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[ huhm-ding-er ]


Informal. a person, thing, action, or statement of remarkable excellence or effect.

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More about humdinger

The origin of humdinger is speculative. It was originally American slang, first appearing in print at the beginning of the 20th century and in British English about 1926.

how is humdinger used?

… Beethoven gave the Viennese a humdinger, something to make them sit up and take notice.

Michael Steinberg, The Concerto: A Listener's Guide, 1998

Streep, whose speeches are perfect, delivered a humdinger of a tribute to Emma Thompson, who was receiving the best-actress honor, for “Saving Mr. Banks.”

Michael Schulman, "Meryl Streep Pokes Back at Male Hollywood," The New Yorker, January 9, 2014
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[ sing-guhl-hahr-tid ]


sincere and undivided in feeling or spirit; dedicated; not reflecting mixed emotions: He was single-hearted in his patriotism.

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More about single-hearted

Single-hearted was first recorded in 1570–80.

how is single-hearted used?

Whatever becomes of me, I shall remember always this single-hearted devotion of yours, Margaret, and I shall thank God that I know of it and love you for it.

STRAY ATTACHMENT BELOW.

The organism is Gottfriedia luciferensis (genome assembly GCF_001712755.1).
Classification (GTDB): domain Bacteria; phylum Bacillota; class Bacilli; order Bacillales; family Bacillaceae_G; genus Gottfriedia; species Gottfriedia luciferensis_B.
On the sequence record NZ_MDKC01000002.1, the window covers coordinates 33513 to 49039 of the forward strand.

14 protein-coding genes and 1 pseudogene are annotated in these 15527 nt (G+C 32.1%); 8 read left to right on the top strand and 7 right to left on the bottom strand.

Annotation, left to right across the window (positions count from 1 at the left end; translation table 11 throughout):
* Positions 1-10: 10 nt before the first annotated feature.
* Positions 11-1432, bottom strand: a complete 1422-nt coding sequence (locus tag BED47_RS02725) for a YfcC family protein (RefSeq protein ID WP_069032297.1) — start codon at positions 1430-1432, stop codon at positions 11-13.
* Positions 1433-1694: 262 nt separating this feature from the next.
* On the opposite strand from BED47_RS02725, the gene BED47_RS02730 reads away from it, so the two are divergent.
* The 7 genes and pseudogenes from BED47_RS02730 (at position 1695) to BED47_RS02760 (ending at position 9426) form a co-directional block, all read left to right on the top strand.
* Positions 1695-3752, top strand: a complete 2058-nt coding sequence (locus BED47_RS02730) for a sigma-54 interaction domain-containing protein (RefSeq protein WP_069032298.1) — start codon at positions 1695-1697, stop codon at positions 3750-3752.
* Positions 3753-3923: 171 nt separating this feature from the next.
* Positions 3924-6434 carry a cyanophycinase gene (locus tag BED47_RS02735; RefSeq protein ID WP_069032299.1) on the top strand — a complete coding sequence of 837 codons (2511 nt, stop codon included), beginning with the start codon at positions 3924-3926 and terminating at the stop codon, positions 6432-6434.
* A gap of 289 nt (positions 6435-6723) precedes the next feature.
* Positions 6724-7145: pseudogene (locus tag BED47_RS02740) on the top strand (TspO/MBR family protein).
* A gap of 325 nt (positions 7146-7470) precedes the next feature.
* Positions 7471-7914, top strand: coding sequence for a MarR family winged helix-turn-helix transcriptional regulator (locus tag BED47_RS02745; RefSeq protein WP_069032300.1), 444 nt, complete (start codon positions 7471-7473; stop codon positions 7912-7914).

Edward Boltwood, "The Touchstone," The Smart Set, May 1910

… one gets what one goes after with single-hearted purpose, but otherwise not.

Anya Seton, The Turquoise, 1946
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[ ploh-see ]


Rhetoric. the repetition of a word or phrase to gain special emphasis or to indicate an extension of meaning, as in Ex. 3:14: “I am that I am.”

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More about ploce

The uncommon English rhetorical term ploce comes via Late Latin plocē from Greek plokḗ, a noun with many meanings: “twining, twisting, braid; complication (of a dramatic plot); construction (of a syllogism); web, web of deceit; (in biology) histological structure; (in rhetoric) repetition of the same word in close succession in a slightly different sense or for emphasis” (e.g., “A man should act like a man”). Greek plokḗ comes from the verb plékein “to weave, braid, twine,” from the Proto-Indo-European root plek-, plok-, source of Latin plicāre “to fold, bend, roll, twine” and the combining form -plex, used in forming numerals, e.g. simplex, duplex, triplex (equivalent to English -fold). The Proto-Indo-European neuter noun ploksom becomes flahsam in Germanic and flax in English. In Slavic (Polish), plek- forms the verb pleść “to plait, weave.” Ploce entered English in the 16th century.

how is ploce used?

Ploce is the repetition of the same word under different forms or with different meanings in the same sentence…. as–“Judge not, that ye be not judged.”

James De Mille, The Elements of Rhetoric, 1878

There he found examples of such figures or tropes as synechdoche, metonymy, meiosis, amplification, ploce, polyptoton, etc., all designed to enhance the style of the would-be poet and preacher.

Donald E. Stanford, "Edward Taylor," Major Writers of Early American Literature, 1976
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